Difficulty Visualizing Social Networks

July 3, 2007  |  Network Visualization

high-school-friendship

We need to interact with others. We crave connections with friends and strangers. Something inside makes us need to converse with others so that we don't go crazy. As I work from home, I've begun to understand this a bit more, and I've found myself checking Facebook and Twittering perhaps just a little too much. I think that it's these connections is what has made social networks so popular.

How can we visualize these ever so important connections. An obvious option is with, well, lines.

Pretty, yes. Useful? Umm, hmm, not really. The number nodes grows to greater than 20, and it becomes this cloud/blob-type thing. What meaning can we take away from visualization like this other than, there's a lot of nodes and links, and they're all interconnected (other than a few outsiders)?

Okay, so here's another option -- instead of using lines to show connections between nodes, we can use clustering. Nodes that are similar, appear closer together.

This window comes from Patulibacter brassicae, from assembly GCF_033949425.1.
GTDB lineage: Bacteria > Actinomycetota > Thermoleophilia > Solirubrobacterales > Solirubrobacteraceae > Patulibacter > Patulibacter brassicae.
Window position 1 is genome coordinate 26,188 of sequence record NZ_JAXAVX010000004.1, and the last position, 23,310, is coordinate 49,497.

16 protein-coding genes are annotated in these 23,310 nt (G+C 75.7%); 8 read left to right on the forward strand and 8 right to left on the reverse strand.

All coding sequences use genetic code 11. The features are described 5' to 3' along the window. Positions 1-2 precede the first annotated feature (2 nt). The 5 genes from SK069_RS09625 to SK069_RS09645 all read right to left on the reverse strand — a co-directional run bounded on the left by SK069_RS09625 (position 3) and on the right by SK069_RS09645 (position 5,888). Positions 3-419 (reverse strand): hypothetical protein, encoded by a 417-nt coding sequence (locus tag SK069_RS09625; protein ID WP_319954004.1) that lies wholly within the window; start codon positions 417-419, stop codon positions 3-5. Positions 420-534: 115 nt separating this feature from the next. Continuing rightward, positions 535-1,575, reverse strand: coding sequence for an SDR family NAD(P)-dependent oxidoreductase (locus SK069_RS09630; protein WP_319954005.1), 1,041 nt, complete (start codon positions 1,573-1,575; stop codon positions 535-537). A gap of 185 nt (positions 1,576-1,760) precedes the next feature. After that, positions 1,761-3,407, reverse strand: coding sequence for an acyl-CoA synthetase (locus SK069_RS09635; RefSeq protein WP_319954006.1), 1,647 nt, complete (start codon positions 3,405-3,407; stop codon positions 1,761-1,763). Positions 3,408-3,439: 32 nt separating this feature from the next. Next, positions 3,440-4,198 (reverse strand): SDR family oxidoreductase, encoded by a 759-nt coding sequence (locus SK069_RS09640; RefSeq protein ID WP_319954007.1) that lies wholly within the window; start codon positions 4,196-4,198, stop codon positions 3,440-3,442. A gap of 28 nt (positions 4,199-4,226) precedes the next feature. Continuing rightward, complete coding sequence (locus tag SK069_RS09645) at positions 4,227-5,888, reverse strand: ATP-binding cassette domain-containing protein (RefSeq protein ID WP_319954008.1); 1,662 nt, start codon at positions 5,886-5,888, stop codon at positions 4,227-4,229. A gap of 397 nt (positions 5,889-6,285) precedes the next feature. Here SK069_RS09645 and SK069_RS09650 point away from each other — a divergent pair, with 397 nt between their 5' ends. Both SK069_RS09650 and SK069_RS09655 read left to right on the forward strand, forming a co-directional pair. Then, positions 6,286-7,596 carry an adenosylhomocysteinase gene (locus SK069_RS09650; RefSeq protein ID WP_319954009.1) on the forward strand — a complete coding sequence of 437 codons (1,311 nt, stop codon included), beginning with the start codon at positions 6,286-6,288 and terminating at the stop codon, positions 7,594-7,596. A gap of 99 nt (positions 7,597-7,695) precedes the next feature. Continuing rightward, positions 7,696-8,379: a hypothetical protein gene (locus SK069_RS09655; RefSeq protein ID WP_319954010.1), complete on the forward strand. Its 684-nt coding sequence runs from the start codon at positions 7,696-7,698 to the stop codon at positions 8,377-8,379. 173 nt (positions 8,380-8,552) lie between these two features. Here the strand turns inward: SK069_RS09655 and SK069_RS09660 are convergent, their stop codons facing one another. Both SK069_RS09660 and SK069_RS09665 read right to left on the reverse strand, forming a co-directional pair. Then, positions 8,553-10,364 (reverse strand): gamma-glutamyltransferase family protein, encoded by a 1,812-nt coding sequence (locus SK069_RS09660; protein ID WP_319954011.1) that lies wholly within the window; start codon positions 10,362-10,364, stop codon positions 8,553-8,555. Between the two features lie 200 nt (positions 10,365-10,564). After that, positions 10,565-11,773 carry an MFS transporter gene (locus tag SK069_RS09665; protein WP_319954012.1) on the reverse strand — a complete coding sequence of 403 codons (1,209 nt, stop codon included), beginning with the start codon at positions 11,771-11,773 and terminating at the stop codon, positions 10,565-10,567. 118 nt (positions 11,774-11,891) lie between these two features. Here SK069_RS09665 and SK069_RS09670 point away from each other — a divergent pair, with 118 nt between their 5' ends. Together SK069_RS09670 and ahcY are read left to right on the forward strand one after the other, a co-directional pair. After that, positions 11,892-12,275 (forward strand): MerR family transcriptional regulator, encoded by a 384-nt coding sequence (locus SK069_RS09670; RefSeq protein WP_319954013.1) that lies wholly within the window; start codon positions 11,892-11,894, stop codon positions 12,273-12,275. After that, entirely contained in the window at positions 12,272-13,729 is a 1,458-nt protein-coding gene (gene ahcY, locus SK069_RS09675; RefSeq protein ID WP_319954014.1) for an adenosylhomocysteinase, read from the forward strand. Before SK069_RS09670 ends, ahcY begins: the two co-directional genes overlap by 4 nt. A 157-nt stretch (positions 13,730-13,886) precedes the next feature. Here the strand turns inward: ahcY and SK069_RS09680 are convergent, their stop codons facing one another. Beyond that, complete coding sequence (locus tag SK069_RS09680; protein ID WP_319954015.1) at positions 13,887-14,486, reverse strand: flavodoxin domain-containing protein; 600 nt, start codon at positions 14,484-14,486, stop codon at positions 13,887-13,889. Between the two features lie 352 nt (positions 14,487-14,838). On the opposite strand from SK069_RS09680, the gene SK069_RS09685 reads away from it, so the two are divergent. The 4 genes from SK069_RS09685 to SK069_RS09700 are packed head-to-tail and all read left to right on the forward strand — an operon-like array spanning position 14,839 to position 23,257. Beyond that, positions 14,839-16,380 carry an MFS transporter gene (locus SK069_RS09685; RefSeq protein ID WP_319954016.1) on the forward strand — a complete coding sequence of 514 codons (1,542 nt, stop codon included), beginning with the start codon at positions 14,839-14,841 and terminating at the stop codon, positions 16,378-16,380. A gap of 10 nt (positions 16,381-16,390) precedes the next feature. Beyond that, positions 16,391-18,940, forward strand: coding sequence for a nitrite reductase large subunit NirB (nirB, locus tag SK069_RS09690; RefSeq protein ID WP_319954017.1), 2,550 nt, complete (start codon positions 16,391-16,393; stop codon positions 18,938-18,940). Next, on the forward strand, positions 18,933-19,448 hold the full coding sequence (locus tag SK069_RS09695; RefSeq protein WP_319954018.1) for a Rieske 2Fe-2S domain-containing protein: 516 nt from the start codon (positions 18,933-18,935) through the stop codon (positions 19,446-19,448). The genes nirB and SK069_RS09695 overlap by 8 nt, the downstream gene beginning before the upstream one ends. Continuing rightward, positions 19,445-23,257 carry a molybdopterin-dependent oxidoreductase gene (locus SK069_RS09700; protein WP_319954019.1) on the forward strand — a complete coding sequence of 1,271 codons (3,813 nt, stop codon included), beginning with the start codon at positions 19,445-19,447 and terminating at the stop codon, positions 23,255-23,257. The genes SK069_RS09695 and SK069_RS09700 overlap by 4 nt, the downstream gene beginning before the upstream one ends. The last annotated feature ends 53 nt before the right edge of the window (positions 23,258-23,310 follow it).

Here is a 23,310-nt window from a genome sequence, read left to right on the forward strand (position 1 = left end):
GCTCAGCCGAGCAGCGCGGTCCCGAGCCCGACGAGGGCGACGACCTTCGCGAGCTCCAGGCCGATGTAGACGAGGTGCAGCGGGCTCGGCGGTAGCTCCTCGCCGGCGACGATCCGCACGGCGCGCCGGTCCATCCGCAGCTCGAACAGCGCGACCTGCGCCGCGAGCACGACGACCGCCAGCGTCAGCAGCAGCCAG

Clustering Social Networks

We can see some patterns now with the clustering and coloring, but when the network groes to thousands, it's easy to see how things can get kinda gross. I think the natural next step here is to sample, provide an overview, and if the user wants to go deeper, sample some more.

The big question: how do we know what to sample? What weight can we give each sample? How can we get a sample that properly represents the entire network (or a small, specific part of it)?

1 Comment

  • I am struggling with this exact problem right now. Have you tried drawing social networks in R? When N is large, they look terrible and take days to do!

    If you’re interested, check out the NetworkX package in Python. It produces some pretty nice visualizations. So does Rgraphviz. Of course, as you mentioned, the graph doesn’t tell you much.

    Regarding sampling social networks…I am considering that for a thesis… ;-)

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